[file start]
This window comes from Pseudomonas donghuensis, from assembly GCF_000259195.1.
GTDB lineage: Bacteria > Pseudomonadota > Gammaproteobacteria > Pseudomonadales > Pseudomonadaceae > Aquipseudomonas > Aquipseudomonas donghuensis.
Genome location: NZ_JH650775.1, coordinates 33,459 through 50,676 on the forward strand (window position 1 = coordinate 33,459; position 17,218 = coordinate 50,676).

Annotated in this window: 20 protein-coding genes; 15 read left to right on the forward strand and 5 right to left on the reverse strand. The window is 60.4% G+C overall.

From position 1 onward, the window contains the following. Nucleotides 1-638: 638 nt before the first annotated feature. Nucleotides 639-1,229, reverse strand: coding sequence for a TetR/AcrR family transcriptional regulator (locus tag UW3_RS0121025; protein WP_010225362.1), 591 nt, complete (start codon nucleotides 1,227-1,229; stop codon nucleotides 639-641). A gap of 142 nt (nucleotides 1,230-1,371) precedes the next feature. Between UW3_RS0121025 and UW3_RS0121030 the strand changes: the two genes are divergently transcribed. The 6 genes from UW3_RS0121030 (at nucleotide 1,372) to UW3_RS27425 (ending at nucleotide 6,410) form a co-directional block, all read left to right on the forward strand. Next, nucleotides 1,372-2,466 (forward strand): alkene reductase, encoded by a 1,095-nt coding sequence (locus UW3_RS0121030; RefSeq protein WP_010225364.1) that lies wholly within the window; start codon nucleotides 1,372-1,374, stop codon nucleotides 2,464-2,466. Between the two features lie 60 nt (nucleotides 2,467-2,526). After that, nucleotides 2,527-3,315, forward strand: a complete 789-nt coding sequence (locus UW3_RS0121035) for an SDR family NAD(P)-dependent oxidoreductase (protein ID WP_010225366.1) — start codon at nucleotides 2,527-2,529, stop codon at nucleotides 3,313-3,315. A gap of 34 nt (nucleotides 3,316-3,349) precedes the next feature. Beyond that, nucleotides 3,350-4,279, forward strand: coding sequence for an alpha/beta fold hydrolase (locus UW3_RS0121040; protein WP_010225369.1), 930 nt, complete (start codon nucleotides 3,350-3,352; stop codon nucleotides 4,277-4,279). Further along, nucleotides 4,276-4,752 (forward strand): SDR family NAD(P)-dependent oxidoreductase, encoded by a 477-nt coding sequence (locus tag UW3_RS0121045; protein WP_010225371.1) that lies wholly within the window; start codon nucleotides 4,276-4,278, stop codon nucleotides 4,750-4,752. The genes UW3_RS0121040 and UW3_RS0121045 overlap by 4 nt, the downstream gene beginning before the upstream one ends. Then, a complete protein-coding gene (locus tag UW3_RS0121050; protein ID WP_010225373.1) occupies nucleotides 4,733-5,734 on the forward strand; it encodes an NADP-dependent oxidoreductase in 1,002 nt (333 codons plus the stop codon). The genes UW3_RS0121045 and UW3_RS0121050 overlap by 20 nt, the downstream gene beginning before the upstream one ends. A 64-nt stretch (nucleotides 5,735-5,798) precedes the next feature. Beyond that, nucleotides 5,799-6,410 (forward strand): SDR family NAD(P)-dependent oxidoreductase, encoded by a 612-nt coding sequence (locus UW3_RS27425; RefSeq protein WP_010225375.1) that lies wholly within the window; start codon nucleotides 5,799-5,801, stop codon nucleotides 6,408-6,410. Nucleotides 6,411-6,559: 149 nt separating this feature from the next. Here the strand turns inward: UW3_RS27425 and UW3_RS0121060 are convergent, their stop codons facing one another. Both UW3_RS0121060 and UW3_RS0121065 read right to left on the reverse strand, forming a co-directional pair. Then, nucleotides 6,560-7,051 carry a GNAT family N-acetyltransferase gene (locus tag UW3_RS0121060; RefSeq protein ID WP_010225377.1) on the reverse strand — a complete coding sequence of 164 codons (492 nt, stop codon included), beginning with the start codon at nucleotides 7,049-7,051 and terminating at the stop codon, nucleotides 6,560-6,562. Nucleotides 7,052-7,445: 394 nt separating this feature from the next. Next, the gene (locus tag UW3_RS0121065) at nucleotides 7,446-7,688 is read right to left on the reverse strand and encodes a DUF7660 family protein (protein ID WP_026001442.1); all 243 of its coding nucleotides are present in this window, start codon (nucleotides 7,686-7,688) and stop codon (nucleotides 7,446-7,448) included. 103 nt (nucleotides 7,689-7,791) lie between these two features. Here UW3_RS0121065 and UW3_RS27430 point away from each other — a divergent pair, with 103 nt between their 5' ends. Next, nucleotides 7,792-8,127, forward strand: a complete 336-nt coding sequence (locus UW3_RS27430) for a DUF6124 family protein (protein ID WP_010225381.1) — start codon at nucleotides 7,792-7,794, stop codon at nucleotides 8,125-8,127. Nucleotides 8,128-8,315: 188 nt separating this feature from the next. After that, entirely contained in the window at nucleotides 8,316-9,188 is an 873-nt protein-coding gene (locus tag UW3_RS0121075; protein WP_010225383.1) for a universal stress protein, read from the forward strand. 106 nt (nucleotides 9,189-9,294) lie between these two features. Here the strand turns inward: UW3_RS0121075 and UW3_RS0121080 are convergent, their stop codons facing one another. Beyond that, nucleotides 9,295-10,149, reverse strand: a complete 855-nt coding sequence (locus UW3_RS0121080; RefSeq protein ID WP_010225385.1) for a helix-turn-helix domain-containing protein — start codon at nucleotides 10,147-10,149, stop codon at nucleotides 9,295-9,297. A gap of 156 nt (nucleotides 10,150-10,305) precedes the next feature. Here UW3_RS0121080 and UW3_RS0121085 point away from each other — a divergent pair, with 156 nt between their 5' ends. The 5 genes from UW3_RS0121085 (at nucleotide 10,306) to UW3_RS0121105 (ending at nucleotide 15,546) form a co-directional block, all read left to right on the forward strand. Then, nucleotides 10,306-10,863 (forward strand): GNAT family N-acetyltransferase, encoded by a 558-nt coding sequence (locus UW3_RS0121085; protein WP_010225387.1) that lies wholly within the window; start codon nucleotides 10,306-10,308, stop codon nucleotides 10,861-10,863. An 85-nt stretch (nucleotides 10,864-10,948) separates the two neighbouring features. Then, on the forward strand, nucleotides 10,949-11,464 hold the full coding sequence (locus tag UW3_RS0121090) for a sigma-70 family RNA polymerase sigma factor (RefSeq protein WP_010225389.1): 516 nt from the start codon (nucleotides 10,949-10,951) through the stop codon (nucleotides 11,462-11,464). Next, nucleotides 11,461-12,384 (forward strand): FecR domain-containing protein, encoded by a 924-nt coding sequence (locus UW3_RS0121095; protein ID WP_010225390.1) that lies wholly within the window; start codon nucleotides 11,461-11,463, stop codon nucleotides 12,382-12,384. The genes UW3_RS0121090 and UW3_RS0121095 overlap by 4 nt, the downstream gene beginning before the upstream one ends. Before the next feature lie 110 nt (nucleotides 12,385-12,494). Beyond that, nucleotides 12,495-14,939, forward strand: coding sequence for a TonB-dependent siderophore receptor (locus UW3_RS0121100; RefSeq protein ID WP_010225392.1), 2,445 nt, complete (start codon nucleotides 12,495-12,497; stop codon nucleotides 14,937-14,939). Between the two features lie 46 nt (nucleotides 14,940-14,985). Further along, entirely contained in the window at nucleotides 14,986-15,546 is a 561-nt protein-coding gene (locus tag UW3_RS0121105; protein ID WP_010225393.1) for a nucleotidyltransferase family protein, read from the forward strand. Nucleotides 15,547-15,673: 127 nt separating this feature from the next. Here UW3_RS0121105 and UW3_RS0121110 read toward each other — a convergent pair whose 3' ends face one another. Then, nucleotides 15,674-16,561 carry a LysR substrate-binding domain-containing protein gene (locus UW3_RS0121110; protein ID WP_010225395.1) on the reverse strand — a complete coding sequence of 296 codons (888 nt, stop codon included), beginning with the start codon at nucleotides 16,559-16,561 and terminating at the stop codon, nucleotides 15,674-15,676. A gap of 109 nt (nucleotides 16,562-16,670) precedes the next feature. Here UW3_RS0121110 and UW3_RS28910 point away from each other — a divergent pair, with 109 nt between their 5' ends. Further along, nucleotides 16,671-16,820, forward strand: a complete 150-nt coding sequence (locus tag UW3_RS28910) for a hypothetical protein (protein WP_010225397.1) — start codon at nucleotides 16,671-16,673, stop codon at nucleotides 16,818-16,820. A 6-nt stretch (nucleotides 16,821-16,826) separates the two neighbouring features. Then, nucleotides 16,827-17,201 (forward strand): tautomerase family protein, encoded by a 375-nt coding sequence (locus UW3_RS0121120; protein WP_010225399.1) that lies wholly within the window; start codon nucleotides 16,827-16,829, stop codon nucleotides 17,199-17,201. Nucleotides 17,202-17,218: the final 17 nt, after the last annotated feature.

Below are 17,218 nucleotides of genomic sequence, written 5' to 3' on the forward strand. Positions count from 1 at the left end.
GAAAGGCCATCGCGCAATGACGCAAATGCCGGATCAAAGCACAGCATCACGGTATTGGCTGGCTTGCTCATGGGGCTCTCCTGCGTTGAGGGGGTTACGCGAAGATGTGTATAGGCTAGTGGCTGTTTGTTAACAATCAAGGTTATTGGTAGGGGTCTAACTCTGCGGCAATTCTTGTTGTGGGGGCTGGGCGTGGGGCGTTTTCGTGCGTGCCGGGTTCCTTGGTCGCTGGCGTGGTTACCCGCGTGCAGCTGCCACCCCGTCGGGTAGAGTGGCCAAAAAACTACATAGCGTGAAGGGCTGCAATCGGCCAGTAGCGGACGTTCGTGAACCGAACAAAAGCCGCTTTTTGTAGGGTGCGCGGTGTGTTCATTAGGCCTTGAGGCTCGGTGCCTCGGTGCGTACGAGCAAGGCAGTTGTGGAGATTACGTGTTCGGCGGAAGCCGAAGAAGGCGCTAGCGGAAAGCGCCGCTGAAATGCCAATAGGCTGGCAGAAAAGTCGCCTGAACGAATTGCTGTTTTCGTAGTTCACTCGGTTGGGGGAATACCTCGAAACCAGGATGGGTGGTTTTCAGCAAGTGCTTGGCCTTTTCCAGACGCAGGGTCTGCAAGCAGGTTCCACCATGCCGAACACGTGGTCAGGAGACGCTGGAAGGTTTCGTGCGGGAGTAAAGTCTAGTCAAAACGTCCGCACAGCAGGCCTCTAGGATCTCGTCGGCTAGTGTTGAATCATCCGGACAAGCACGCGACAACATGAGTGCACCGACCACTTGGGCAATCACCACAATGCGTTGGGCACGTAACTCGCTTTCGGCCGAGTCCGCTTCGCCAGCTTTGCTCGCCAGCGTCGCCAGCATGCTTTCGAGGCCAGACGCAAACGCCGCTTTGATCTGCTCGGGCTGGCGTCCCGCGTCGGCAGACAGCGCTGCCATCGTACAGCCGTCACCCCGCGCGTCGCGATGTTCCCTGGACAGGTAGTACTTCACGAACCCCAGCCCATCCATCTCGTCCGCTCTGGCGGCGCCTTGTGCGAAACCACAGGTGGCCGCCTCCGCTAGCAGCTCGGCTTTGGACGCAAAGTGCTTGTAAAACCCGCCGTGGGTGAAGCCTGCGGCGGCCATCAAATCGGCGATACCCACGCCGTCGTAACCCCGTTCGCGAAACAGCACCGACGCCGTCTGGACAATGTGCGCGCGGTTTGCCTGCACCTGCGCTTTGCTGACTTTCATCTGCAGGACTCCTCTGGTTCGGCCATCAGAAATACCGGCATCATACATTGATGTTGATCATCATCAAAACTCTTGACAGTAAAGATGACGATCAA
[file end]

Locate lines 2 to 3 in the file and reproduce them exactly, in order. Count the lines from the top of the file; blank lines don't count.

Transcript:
GTDB lineage: Bacteria > Pseudomonadota > Gammaproteobacteria > Pseudomonadales > Pseudomonadaceae > Aquipseudomonas > Aquipseudomonas donghuensis.
Genome location: NZ_JH650775.1, coordinates 33,459 through 50,676 on the forward strand (window position 1 = coordinate 33,459; position 17,218 = coordinate 50,676).